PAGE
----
I was listening to a book recently about shipwrecks on the Great Lakes and a thought came to my mind that really made me quite sad…though definitely not as sad as when I consider the loss of life that took place in those many wrecks. My Uncle Bill Spencer told me years ago that the Great Lakes are littered with ships that were lost in some of the worst storms on the lakes. In fact, he told me that if you fly over Lake Superior, which is the lake near where he lived most of his life, you could actually see the ships on the bottom of the lake. That thought always made me want to charter a small plane and go see for myself.
Shipwrecks aside, the book told of the different reasons that ships went down, and how the safety regulations were often extremely inadequate. From not enough lifeboats, to lifejackets that were stored to far from the posts to be reached, to companies who regularly pressured their captains to take their ships out in terrible storms, the life of the sea was very dangerous. Of course, there are still shipwrecks today, although the last sinking on the Great Lakes was on November 10, 1975, when the SS Edmond Fitzgerald went down in a horrible November gale. With more recent safety regulations, the Great Lakes have been able to stave off shipwrecks in the last 45 years.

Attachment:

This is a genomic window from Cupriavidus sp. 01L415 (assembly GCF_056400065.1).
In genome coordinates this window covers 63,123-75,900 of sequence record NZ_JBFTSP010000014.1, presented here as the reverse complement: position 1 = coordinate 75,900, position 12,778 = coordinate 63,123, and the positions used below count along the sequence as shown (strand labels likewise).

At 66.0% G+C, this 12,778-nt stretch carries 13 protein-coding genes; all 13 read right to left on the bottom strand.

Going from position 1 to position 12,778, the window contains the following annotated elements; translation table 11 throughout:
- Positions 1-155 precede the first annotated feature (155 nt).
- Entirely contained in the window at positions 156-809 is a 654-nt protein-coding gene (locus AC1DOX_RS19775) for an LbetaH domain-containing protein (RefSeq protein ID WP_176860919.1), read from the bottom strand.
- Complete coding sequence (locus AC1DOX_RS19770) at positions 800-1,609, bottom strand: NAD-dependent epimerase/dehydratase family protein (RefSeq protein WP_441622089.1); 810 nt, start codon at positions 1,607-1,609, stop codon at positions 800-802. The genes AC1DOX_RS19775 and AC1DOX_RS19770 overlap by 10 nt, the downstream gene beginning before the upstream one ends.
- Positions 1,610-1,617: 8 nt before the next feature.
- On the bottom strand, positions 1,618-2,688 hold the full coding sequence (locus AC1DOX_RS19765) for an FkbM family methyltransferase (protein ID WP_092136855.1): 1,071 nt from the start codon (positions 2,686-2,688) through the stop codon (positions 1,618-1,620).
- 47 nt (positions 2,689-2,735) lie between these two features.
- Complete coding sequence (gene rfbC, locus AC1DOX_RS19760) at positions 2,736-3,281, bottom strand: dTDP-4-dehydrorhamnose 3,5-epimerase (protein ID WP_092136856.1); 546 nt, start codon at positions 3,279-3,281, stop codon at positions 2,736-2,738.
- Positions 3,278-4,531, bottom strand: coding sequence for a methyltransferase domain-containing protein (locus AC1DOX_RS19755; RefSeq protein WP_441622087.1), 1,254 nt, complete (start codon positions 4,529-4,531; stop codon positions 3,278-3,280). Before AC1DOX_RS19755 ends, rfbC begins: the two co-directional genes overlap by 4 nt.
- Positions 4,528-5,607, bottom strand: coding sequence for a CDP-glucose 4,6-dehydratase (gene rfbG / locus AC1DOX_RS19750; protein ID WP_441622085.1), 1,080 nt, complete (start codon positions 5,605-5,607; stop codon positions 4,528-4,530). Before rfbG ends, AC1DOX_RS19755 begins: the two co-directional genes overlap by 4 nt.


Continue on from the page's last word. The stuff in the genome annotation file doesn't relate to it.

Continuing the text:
Still, it is not the number of wrecks, or even the lives lost, that has me considering a loss that is even greater…and least from the viewpoint of genealogy. As I was listening to the book, I heard that in several situations, they could not get an exact count of the lost, even if they technically knew how many were on board. The ships manifests had gone down with the ship. My mind raced. If there were people on those ships who had immigrated here, and their names were not recorded somewhere, they could virtually disappear and along with them, their line in the family tree they came from. I know that the many genealogy fanatics, like me, would just cringe at the thought of one of our ancestors simply vanishing. There are so many ways for a family line to get muddied. Name changes, marriages, undocumented deaths, as well as those who just left without telling anyone, are all among the lost ones, but I hadn’t considered those who meant to stay in touch, but who were never heard from, and their family back in Europe or wherever they came from, had no idea what happened. All they knew was that they were lost forever.